Subsequently, a second meeting of the entire task force was held in August, 2015 in Zurich, Switzerland. This meeting was attended by over 60 specialists, mostly rheumatologists but also nephrologists, dermatologists, and clinical immunologists; as well as by patient representatives. The delegates came from countries in North-, Central- and South-America, Europe, Asia, and Australia. The meeting resulted in a clearly articulated framework for testing definitions of remission in appropriate datasets. Thus, the task force agreed on eight key statements regarding remission in SLE and on the following three principles to guide the further development of remission definitions:

  1. Definitions of remission will be worded as follows: Remission in SLE is a durable state characterized by …………………. (insert descriptor for symptoms, signs, routine labs).
  2. For defining remission a validated index must be used, e.g., clinical-SLEDAI = 0, BILAG2004 D/E only, clinical ECLAM =0; with routine laboratory assessments included, and supplemented with Physician Global Assessment.
  3. Distinction is made between remission off therapy and remission on therapy: Remission-off-therapy requires the patient to be on no other treatment for SLE than maintenance antimalarials; and Remission-on-therapy allows patients to be on stable maintenance antimalarials, low-dose corticosteroids (prednisone <5 mg/d), maintenance immunosuppressives and/or maintenance biologics.

Based on these principles, the task force agreed that testing should now be done of the various possible definitions of remission in appropriate data sets, including registries and clinical trials, determining 1) the metric characteristics and 2) the construct validity of each definition (i.e., based on cSLEDAI with/without serology, based on BILAG with/without serology; studying various durations; on/off treatment; etc). This work will result in the identification of the most suitable definitions for remission-on-treatment and remission-off-treatment for use in future clinical trials and observational studies. The task force agreed that the most appropriate outcomes (dependent variables) for such testing would be: Death, Damage, Flares, and measures of Health-related quality of life.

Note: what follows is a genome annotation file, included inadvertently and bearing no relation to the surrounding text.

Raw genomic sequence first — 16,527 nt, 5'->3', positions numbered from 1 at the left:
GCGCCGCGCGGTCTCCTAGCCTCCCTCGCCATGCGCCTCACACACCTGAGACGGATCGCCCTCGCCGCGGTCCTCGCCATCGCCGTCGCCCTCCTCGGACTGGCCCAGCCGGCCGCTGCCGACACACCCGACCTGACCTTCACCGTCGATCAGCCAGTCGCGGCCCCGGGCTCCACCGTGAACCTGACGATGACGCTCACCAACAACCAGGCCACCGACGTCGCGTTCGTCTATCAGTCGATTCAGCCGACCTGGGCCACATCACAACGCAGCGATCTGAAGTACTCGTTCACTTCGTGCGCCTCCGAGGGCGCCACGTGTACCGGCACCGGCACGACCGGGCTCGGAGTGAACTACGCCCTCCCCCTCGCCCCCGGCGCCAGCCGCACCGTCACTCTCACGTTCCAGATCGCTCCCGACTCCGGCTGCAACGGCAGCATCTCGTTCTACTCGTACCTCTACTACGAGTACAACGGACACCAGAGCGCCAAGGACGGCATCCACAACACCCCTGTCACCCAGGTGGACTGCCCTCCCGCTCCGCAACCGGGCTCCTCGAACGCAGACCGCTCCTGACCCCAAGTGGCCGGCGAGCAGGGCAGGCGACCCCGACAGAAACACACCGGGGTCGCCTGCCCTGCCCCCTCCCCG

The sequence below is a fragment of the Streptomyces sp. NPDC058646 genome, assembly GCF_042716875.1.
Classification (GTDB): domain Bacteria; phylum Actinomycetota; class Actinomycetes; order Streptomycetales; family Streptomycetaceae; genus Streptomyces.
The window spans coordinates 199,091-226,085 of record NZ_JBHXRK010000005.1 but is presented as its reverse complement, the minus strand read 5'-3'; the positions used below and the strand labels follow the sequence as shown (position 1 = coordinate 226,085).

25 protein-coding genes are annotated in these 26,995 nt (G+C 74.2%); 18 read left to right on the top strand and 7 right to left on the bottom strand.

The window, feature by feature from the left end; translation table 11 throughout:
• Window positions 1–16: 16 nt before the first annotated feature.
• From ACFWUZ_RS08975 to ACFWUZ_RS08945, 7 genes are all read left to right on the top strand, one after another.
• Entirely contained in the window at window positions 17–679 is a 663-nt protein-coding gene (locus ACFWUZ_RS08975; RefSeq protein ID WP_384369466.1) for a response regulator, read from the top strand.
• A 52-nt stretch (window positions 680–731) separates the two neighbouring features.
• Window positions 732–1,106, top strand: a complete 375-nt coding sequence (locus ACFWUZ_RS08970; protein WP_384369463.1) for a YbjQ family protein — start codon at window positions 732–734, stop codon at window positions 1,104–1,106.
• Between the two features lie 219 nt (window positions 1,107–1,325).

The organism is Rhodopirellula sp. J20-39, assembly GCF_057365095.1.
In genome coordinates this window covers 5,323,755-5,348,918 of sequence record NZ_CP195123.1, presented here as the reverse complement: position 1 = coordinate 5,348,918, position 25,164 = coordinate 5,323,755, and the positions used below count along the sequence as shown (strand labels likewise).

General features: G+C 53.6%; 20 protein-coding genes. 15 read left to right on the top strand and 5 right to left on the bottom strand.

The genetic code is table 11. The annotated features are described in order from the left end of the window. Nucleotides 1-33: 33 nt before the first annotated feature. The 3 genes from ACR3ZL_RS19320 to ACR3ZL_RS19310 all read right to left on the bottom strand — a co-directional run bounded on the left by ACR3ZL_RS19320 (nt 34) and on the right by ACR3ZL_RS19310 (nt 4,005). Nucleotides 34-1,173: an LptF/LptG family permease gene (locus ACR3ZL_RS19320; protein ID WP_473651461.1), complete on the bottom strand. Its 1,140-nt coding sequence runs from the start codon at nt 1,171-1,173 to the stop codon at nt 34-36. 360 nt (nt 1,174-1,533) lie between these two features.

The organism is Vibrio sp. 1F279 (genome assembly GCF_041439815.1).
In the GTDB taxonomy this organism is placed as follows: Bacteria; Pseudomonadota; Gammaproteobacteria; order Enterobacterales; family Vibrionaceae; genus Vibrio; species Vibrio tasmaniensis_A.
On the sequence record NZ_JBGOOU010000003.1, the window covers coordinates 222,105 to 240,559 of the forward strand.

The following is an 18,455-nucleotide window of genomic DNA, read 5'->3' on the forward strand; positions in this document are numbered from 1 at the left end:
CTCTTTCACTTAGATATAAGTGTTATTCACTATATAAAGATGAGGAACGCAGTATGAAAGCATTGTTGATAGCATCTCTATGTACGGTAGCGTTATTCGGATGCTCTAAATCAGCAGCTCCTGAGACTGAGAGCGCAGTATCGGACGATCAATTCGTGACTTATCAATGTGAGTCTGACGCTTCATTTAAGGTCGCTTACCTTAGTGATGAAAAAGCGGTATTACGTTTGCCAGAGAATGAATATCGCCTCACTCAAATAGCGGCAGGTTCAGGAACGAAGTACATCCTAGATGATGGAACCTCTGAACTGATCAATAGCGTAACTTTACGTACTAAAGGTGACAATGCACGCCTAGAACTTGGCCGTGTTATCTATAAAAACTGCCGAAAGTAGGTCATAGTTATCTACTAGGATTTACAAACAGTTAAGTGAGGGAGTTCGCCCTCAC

Since this task-force meeting concluded a number of research groups (including the groups of Dr. Doria in Padua, Dr. Petri in Baltimore, Dr. Voskuijl in Amsterdam, and the applicant’s own research group) have initiated these studies and results of several such analyses have been communicated at congresses and/or submitted for publication. It is anticipated that by the middle of 2018 at least five such analyses will be available for closer examination in the task force.

Steering Committee

Prof.dr. R. van Vollenhoven, Amsterdam Rheumatology & immunology Center, the Netherlands
Prof.dr. R. Cervera, Department of Autoimmune Diseases, Hospital Clinic, Barcelona, Spain
Prof.dr. F. Houssiau Department of Rheumatology, Université Catholique de Louvain, Bruxelles, Belgium
Prof.dr. M. Mosca, Rheumatology Unit, University of Pisa, Pisa, Italy
Prof.dr. G. Bertsias, Department of Internal Medicine, University of Crete, Heraklion, Greece
Prof.dr. N. Costedoat, Service de Médicine Interne 2, Hôpital Pitié-Salpêtrière, Paris, France
Prof.dr. T. Dörner, Department of Medicine/Rheumatology and Clinical Immunology, Charite University Hospital, Berlin, Germany
Prof.dr. M. Schneider, Department of Rheumatology, Heinrich-Heine-University Duesseldorf, Düsseldorf, Germany
Prof.dr. A. Voskuijl, Amsterdam Rheumatology & immunology Center, the Netherlands